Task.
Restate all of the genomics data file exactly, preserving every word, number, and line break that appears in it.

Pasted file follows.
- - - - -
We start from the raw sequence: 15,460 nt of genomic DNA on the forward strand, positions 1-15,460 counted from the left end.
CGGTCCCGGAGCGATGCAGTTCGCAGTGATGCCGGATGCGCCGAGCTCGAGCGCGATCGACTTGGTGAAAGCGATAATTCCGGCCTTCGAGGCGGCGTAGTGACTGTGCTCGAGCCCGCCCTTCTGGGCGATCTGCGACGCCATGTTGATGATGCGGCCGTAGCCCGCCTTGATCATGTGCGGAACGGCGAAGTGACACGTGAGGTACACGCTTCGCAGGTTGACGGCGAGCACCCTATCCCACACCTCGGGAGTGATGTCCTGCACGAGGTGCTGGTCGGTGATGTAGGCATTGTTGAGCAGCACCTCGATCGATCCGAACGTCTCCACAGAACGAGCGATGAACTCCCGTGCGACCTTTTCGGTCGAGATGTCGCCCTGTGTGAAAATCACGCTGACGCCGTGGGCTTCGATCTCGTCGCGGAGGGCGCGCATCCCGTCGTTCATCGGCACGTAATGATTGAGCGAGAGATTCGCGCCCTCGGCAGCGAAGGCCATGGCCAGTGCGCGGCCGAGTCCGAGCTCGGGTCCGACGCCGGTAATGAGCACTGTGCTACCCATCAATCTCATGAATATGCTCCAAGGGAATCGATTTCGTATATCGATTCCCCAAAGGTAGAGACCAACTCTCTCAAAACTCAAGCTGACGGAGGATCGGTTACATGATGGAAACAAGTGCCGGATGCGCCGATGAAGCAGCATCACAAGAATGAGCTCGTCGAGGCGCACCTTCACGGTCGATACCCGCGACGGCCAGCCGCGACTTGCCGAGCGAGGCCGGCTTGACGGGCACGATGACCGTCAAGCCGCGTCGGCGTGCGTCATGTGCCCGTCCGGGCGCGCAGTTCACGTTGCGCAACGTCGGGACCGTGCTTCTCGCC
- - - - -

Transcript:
We start from the raw sequence: 15,460 nt of genomic DNA on the forward strand, positions 1-15,460 counted from the left end.
CGGTCCCGGAGCGATGCAGTTCGCAGTGATGCCGGATGCGCCGAGCTCGAGCGCGATCGACTTGGTGAAAGCGATAATTCCGGCCTTCGAGGCGGCGTAGTGACTGTGCTCGAGCCCGCCCTTCTGGGCGATCTGCGACGCCATGTTGATGATGCGGCCGTAGCCCGCCTTGATCATGTGCGGAACGGCGAAGTGACACGTGAGGTACACGCTTCGCAGGTTGACGGCGAGCACCCTATCCCACACCTCGGGAGTGATGTCCTGCACGAGGTGCTGGTCGGTGATGTAGGCATTGTTGAGCAGCACCTCGATCGATCCGAACGTCTCCACAGAACGAGCGATGAACTCCCGTGCGACCTTTTCGGTCGAGATGTCGCCCTGTGTGAAAATCACGCTGACGCCGTGGGCTTCGATCTCGTCGCGGAGGGCGCGCATCCCGTCGTTCATCGGCACGTAATGATTGAGCGAGAGATTCGCGCCCTCGGCAGCGAAGGCCATGGCCAGTGCGCGGCCGAGTCCGAGCTCGGGTCCGACGCCGGTAATGAGCACTGTGCTACCCATCAATCTCATGAATATGCTCCAAGGGAATCGATTTCGTATATCGATTCCCCAAAGGTAGAGACCAACTCTCTCAAAACTCAAGCTGACGGAGGATCGGTTACATGATGGAAACAAGTGCCGGATGCGCCGATGAAGCAGCATCACAAGAATGAGCTCGTCGAGGCGCACCTTCACGGTCGATACCCGCGACGGCCAGCCGCGACTTGCCGAGCGAGGCCGGCTTGACGGGCACGATGACCGTCAAGCCGCGTCGGCGTGCGTCATGTGCCCGTCCGGGCGCGCAGTTCACGTTGCGCAACGTCGGGACCGTGCTTCTCGCC